It wasn’t until I began rushing to get ready that George entered the room and sketched in the outlines of my lost day. Each detail sent me skittering further down the ex–Catholic schoolgirl’s well-greased chute into the Vortex of Shame. Mortification crushed me.
My always-sympathetic sisters tried to snap me out of my funk. The younger one said, “This sounds like something from a Sarah Bird book. You can use it in your work.” Ah, yes, the writer’s all-purpose ticket to redemption: use it in your work. That bucked me up, until I recalled that this incident sounded like something from a Sarah Bird book because it had already been in a Sarah Bird book. The one where the thoroughly reprehensible caterer protagonist drugs a party of socialites with a mixture of grain alcohol, Welch’s grape jelly, and Rohypnol. That was so not the art I had ever wanted my life to imitate.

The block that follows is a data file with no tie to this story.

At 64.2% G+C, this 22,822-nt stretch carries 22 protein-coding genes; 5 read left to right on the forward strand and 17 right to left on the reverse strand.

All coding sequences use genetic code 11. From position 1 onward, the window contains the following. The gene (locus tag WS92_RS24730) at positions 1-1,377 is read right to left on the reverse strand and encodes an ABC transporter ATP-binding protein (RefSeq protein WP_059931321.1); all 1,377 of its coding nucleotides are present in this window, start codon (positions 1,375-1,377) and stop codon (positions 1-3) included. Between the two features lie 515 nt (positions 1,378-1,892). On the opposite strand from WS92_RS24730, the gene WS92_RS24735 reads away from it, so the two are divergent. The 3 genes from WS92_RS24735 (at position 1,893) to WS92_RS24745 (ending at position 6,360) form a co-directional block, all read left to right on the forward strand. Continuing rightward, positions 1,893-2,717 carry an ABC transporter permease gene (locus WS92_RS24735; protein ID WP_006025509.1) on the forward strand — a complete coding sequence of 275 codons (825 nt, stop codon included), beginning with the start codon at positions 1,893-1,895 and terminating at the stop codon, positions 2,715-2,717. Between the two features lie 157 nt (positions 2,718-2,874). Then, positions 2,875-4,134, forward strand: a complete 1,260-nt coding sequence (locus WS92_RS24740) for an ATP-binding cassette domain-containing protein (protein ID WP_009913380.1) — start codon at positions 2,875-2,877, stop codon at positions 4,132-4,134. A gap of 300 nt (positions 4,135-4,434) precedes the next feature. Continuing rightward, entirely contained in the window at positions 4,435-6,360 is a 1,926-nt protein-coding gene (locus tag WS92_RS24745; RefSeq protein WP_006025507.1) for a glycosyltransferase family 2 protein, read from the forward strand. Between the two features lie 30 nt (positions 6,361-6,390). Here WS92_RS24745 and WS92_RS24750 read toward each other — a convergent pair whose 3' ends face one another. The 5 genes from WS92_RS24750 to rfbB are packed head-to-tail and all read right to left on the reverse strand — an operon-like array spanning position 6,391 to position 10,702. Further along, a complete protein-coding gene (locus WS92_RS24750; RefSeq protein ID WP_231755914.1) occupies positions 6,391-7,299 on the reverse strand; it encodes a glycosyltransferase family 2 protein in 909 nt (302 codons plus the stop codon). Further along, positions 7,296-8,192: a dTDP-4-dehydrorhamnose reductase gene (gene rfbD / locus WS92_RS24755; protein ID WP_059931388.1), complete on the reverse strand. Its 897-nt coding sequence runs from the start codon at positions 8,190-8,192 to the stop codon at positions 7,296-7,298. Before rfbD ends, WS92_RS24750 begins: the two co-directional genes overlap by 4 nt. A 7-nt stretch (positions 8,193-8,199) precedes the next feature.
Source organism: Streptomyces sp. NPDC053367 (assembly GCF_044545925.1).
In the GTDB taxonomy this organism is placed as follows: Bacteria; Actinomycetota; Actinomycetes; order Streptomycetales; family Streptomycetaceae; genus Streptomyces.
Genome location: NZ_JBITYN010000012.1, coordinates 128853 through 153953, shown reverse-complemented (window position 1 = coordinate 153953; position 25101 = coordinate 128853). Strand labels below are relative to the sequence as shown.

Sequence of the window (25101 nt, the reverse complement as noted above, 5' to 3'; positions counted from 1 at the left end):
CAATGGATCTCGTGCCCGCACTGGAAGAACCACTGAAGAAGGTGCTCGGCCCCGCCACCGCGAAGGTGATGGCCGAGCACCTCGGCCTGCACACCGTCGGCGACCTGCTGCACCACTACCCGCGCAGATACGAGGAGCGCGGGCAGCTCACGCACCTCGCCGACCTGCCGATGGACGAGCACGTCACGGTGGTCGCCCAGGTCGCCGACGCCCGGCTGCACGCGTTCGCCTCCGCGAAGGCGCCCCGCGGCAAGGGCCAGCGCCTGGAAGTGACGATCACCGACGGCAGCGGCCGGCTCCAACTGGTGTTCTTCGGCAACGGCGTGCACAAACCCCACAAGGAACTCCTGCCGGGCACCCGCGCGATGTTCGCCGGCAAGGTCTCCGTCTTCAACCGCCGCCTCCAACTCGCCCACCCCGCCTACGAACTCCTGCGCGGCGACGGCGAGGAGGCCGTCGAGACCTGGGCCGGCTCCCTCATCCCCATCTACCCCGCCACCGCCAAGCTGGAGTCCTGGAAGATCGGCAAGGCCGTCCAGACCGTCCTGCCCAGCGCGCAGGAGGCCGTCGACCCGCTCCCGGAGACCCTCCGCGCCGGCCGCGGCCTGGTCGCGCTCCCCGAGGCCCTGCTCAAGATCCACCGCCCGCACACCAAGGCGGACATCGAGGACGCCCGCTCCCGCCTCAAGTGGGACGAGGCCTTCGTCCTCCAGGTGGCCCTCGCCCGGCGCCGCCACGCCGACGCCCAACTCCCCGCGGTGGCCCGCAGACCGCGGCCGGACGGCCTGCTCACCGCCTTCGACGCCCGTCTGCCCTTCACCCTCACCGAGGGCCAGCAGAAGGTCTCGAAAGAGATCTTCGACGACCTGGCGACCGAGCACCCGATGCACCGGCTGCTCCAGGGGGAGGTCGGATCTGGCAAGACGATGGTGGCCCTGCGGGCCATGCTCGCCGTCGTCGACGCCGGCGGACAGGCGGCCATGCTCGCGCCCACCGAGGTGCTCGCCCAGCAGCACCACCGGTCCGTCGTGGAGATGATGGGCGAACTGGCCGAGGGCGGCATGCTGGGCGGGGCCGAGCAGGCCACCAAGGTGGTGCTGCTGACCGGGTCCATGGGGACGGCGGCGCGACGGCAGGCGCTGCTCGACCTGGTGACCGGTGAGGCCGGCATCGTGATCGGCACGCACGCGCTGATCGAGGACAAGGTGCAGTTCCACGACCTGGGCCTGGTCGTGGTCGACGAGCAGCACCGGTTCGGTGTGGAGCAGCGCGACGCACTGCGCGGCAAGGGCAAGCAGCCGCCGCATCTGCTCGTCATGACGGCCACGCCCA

We all have our daily humiliations, the first drafts of life that we fix in editing before we step out the door and face the world. But this? Passing out in the state capitol? It was so irredeemably public. I considered the standard means of seeking redemption: going into rehab or finding Jesus. But those were the easy ways out. No, defaulting again to all I’d learned from the nuns, I decided that confession, a public mea culpa, was my only hope for salvation. That evening I composed a Facebook post admitting to the world that I had roofied myself and offering apologies and thanks to Ben Fountain, David Abrams, Amanda Ward, and Clay Smith. “I will get over my embarrassment,” I wrote, “but it’s going to take a while.” Before I sent it, I hesitated and considered my new life as a known loser who not only was dependent on a gaudy array of chemicals to function but couldn’t keep her drugs straight.